As Chicago-area hospitals fill up for the Thanksgiving holiday and flu and respiratory syncytial virus cases surge, beds to care for critically ill children are reportedly unavailable some days. .
“Hospitals and clinics are seeing a dramatic increase in the number of people with respiratory illnesses such as influenza (flu), respiratory syncytial virus (RSV) and COVID-19,” said DuPage County. The Department of Health said in a statement Tuesday. “Children are particularly affected. Severely ill children are seeking treatment in hospitals and are experiencing wait times. They will be transferred to another medical facility.” Some kids need to.”
“There are days when hospitals serving nearly one million residents in DuPage County don’t have a free bed for a critically ill child,” the county said.
“RSV is not a new virus, nor is the flu. Told. “And yes, we’re worried…because we’re going to be getting together and spending more time indoors than outdoors. It’s all going to get worse before this gets better.” This leads to concerns about
At the same time, Advocate Aurora Health said all facilities are implementing a “visitor limit policy” to “reduce the spread of COVID, flu and other seasonal illnesses.”
A hospital spokesperson told NBC Chicago that the move was “due to a significant increase in flu activity.”
Health experts in Chicago and across the country have expressed concern that since October, “explosions” of respiratory viruses such as respiratory syncytial virus, influenza, and COVID have begun appearing this fall and winter, with the number of respective cases continuing to rise. I’m here.
as of friday, Centers for Disease Control and Prevention “Seasonal influenza activity is rising nationwide,” with high levels reported in Illinois.
Dr. Jennifer Theo of the Chicago Public Health Service said last week, “Influenza activity continues to rise, which is accompanied by an increase in outpatient clinic visits, ER visits, and hospital admissions of children with flu-like illness. doing.
The Illinois Department of Public Health told NBC Chicago on Tuesday that pediatric ICU bed availability has dropped to just 5 percent statewide.
“We’re a little overwhelmed with RSV cases, probably about three to five times the number of normal cases,” said Dr. Lamar Hasbrook, chief operating officer of the Cook County Public Health Department.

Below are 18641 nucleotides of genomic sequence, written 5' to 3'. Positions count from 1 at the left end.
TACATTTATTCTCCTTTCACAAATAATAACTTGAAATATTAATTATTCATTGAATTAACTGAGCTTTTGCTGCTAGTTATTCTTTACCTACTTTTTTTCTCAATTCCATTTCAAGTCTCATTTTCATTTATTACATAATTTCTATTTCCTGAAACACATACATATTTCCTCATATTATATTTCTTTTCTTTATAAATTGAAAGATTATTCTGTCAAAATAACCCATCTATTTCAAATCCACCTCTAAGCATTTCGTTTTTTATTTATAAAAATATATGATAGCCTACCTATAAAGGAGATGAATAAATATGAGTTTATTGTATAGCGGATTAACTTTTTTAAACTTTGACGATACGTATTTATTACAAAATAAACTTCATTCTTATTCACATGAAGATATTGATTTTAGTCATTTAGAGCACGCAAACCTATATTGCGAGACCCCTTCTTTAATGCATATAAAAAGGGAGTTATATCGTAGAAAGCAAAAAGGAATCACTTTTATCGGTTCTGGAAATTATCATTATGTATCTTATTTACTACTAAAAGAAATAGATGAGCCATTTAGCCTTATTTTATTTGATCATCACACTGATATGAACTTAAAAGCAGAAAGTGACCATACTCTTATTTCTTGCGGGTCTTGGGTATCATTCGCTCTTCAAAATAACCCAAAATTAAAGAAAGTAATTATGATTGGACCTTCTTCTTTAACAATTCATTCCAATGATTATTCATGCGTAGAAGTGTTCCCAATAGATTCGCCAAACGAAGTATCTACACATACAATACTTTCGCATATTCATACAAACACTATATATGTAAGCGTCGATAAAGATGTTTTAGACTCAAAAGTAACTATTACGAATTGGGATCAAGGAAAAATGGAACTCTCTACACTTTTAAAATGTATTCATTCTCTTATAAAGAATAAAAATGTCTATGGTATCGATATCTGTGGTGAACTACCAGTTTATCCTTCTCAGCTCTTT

But flu cases are also surging in many hospitals, and some experts believe the current flu strain is hitting children and the elderly more than previous strains.
According to IDPH, H3 is currently the most prevalent strain of influenza in the state, with H3N2 being found in some cases. Similar trends have been reported nationwide.
Dr. Jose Romero, director of the CDC’s National Center for Immunization and Respiratory Diseases, reportedly said the strain has historically been associated with more severe flu seasons for children and the elderly. Stated.
A Chicago doctor expressed concern about the pressure on hospitals due to the recent rise in illness.
“It’s still November, but RSV is already raging. And there are other less newsworthy viruses that are surging right now just because it’s respiratory virus season.” Chicago Public Sanitation Bureau. “If you see a big spike, you’ll definitely see a flu and COVID spike. Plus, there’s a potential shortage of adequate hospital capacity, especially for children.”
Arwady noted that children are less affected by COVID, but are particularly affected by influenza and RSV.
What is her advice for heading to a holiday get-together?
Experts are pushing for continued vaccinations for both flu and COVID booster shots.
“If you have people you care about, especially young children, and you’re worried about RSV, be sure to wash their hands, if your child can wear a mask, if anyone has cold symptoms… symptoms like, Wear a mask…whether it’s COVID or not, it’s about keeping the germs to yourself,” Alwadi said. The number one rule is to stay home when you’re sick. If you’re going to open up a little bit on Thanksgiving and go somewhere warm for Thanksgiving, the only thing you do outside is COVID. But it’s all about limiting the risk of all other respiratory viruses.”
She added that taking a COVID test before gathering may also help, especially if you have cold-like symptoms.